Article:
And yet more writing practice from my favourite app! I’m noticing that all my timed practices tend to have an element of the macabre about them…perhaps I need to start writing happy endings. Have you noticed any themes that you weren’t aware about in your writing? In my novel in progress I have the words “rotting death” which was the point at which my husband stopped reading. To be fair it is a children’s story so he needs to man up a bit, but I don’t think “rotting death” would terrorize a child – if I’d gone into the details and described everything down to the last drop of gore I would be concerned. I think that a frisson of fear is good in a story though :). What do you think?
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Here is my writing practice for this week – The Garage:
The garage stank of oil and diesel, and washing powder and the warm smell of tumble dried clothes. I couldn’t help it but I liked the mixture of dirty and clean. In amongst all the smells were household memories that had long since accustomed themselves to being resigned to the garage. “Open the damn box!” she thought. Nothing is going to jump out at you. Her dream was that the contents had disintegrated a long time ago and there was only a pile of ash inside. She heard her mothers voice saying, “Come child come. There’s nothing to fear from the past.”
She began to speak in a quiet voice to herself. “Just a box. Nothing to it. You can do it.” And it repeated over and over again. “Where did you hide it? In the box. You have the box. Open the box and destroy it. Once and for all.”
On my Writer’s HQ course that I’m currently doing, there is a recurring theme of “just get writing”. So I revisited my lovely Writing Challenge app which does exactly the same thing, and here’s what came out this time.
It’s slightly macabre – I wonder what is going on in my head sometimes! I suppose this is what happens when you switch off the planning and switch on the writing.
He returned to the cemetery to finish what he started. It wasn’t a pleasant job but he had begun and you should finish what you began. He flew in with his cape flapping in the wind. He landed with a gentle whoosh as his cape billowed out around him like a black jellyfish.
“I don’t want to leave it like this, I must make it right,” he muttered to himself as he gathered himself together. He looked around the cemetery to hunt out what he needed. Graveyards held no fear for him. He rather feared the living more than the dead! There was no magic about him – he may look like a magician, but he was all about the hard work rather than swishing a wand and making it all disappear. The burial had been a work of art! A headstone, flowers, candles, fireworks – the lot. But the magic was gone. They had buried the wrong thing.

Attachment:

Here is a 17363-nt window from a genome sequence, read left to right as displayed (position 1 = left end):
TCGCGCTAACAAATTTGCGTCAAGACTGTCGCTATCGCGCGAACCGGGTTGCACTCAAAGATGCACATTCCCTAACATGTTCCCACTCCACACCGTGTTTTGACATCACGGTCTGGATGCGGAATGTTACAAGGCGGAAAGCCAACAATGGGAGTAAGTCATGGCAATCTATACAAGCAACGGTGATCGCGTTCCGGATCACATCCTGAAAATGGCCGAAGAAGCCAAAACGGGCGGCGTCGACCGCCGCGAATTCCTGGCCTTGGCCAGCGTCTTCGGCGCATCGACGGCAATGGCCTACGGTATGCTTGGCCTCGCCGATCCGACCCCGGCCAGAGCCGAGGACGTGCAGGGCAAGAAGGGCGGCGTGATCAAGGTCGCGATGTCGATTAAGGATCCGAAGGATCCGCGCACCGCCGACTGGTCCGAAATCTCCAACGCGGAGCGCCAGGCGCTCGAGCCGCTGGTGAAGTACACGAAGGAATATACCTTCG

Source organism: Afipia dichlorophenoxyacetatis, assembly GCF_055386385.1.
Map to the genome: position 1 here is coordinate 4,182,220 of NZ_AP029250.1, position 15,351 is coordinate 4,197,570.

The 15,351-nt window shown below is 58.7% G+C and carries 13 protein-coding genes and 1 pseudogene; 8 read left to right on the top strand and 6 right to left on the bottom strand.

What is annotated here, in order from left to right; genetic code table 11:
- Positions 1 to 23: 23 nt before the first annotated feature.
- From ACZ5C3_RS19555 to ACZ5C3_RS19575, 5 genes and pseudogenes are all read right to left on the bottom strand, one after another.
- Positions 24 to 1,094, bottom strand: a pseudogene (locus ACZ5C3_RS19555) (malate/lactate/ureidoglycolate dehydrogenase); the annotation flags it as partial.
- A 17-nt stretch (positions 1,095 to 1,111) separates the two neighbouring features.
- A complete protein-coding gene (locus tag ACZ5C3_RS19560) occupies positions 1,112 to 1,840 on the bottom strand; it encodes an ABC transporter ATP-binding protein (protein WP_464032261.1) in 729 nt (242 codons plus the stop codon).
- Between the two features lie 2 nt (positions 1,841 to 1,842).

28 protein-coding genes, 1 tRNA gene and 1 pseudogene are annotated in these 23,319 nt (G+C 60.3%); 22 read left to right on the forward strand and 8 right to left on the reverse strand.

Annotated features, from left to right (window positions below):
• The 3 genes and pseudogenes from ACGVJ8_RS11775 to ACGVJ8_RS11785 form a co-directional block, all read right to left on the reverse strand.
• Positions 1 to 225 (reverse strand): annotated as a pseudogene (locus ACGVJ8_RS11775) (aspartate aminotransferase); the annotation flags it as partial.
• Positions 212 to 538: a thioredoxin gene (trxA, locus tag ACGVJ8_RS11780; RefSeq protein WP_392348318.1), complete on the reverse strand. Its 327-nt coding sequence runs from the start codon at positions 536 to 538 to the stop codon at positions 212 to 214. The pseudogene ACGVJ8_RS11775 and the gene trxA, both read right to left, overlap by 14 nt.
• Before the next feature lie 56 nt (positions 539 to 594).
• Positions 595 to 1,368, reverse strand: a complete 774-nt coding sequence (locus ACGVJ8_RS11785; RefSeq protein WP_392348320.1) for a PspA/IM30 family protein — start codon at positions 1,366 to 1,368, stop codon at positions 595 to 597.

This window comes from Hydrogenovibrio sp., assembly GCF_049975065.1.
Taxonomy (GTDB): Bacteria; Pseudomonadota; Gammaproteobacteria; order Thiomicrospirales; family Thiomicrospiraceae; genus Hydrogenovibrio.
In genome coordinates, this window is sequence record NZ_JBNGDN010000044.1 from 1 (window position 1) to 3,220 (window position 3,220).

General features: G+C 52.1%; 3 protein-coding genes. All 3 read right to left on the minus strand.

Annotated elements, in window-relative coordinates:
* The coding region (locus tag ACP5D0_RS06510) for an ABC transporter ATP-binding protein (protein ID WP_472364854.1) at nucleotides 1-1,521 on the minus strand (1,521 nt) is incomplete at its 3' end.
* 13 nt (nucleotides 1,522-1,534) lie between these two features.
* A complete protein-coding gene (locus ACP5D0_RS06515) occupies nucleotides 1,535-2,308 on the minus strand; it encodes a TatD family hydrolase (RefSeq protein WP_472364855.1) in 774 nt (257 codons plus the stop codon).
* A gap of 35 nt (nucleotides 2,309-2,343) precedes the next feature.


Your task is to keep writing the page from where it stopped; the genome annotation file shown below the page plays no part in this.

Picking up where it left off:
He peered into the chapel to make sure the chaplain had gone to bed, grabbed his shovel from the coal shed and headed over to Persephone’s headstone. He jumped over the fence which had been erected to protect her and knelt down in the wet grass. He felt around the headstone and to the right was a soft mound of earth. His beloved Persephone would remain safe and sound but he needed her accomplice, and she had been buried with Persephone.
“You have changed my love,” he crooned. “What did we do to you?” He brushed the earth from her small round face and blew over her in a figure of eight. “What did we do to you?” As the breath revived her and she took her first breath in two days all he could think was that she looked so tired.
I wrote this after a gig – it struck me that musicians have a special relationship with their instruments.
He held her in a loving embrace. She was taller than him by a good few inches and leant back into his shoulder nestling into his neck. They curled elegantly around each other. He tweaked and played with her, stroked her neck, slapped her side. The crowd were transfixed. They felt like they had stumbled upon an intimate moment. The rest of the musicians were oblivious – they each had their own love affairs going on. The beat picked up and the slapping continued. The audience roared its approval.